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weblog archives
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Thursday, November 10, 2005
Josh Simpson's Infinity Project will tax the archaeologists of the future when they come to excavate places like this. His glass 'planets' are hidden in many more locations around the world. Leaving a legacy is usually better documented; if you're thinking of doing a similar thing, then the The International Time Capsule Society would certainly like to hear from you. The organisation is based at Oglethorpe University in Atlanta, Georgia, famous for housing the Crypt of Civilization, a mysterious sounding place that is the time capsule to end all time capsules. Sealed in 1940, the Crypt contained 'twelve gigantic, treated glass jars in which sundry items were hermetically packed for storage... On microfilm are classics in the arts and sciences totaling over 640,000 pages'. The entire inventory is listed, including '1 Donald Duck, 1 set toy tools, 1 toy tank, 1 pacifier, 1 bubble pipe, 1 rattle, 5 Iconoscape television tubes and 200 books of fiction' (or about one fifth the capacity of a conventional CD-ROM's worth of information). The Crypt was the brainchild of Dr. Thornwell Jacobs, the university's president, a veteran self-publicist. Thornwell decided the Crypt (a surplus-to-requirements swimming pool) should be opened in 8113, a seemingly arbitary date arrrived at because the earliest date in recorded history was 4241BC, 6177 years before 1936, when the idea was first mooted. 8113 was thus 6177 years in the future, making 1936 a mid-point in human civilisation.

Today, 8113 seems a long way off, the date reflecting a genuine optimism in humankind in the pre-Atomic, pre-global warming age. Even the New York Times' much-vaunted Time Capsule is only intended to be sealed for a lowly millennium, and most twentieth century time capsules are eagerly seized upon when they're uncovered. But in the early twentieth century, eternity was there to play with. At the 1939 New York World's Fair the time capsule was intended to last for 5000 years, so the organisers called in Westinghouse Electric, who developed the wonder material Cupaloy, 'a copper alloy as hard as steel.' The name Westinghouse only lasted for 58 of those 5000 years.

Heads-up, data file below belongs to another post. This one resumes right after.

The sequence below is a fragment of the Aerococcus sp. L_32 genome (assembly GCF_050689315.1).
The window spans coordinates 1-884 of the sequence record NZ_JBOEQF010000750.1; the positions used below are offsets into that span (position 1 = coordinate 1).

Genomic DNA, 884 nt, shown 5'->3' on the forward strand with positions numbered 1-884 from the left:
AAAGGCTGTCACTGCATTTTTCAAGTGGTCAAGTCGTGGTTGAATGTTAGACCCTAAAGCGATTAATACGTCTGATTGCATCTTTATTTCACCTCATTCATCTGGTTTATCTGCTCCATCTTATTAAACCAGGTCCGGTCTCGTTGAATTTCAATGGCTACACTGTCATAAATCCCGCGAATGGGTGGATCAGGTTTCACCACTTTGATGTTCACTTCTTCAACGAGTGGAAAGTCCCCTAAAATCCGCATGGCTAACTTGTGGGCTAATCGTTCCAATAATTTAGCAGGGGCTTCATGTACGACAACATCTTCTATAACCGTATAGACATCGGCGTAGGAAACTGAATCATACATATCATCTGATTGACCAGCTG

You can also read the sad stories of the 10 most wanted time capsules, abandoned, lost, forgotten or simply built over. Our favourite: the 'City of Corona seems to have misplaced a series of 17 time capsules dating back to the 1930s. Efforts to recover the capsules in 1986 were in vain. "We just tore up a lot of concrete around the civic center, "said the chairman of the town's centennial committee. A Los Angeles Times reporter has called Corona "the individual record holder in the fumbled time capsule category."' It happened in Fillmore, too.

*

Other things. A trawl through boing boing brings this giant collection of toy robots: the collection of Paul Lips, on sale at Christies and this collection of stupid comics / the Pulp Zone, classic vintage magazines, art and fiction / naked people and their cars (nsfw), photographs by Rabea Eipperle / Nose Jobs in Iran, just one series from photographer Zed Nelson / turning small things into big things, one red paperclip / AnswerBus, a clever thing that tries to be a bit more conscientious about those random questions you feed into Google in despair / this really is what Clapham Junction looks like. By Scarlett Barry / the architecture of Basil Spence.

Vintage Women's Magazines, via krazydad / the complete Calvin and Hobbes / Treehugger flags up environmentally-friendly products / decidedly not environmentally-friendly: C'est un Rendezvous via Google Maps (via this slightly irritable me-fi discussion. Previously mentioned) / the of mirror eye, an mp3 blog / Hoard Mag, SF culture and visual art / the disillusioned kid, a weblog / Multistorey makeovers, or how to make over a car parks. Not that they're all 'architectural scum', mind you - at least their have been good car parks.

Around the campfire with America's elite, Sir Christopher Meyer, former ambassador to the US recalls visiting Bohemiam Grove. Is this Californian retreat the sylvan cradle of the New World Order or is it just a place to hear Steve Miller jamming, watch a mariachi band comically interrupt Henry Kissinger and attend informative lectures by William 'Exorcist' Friedkin. No-one listens to Henry, though.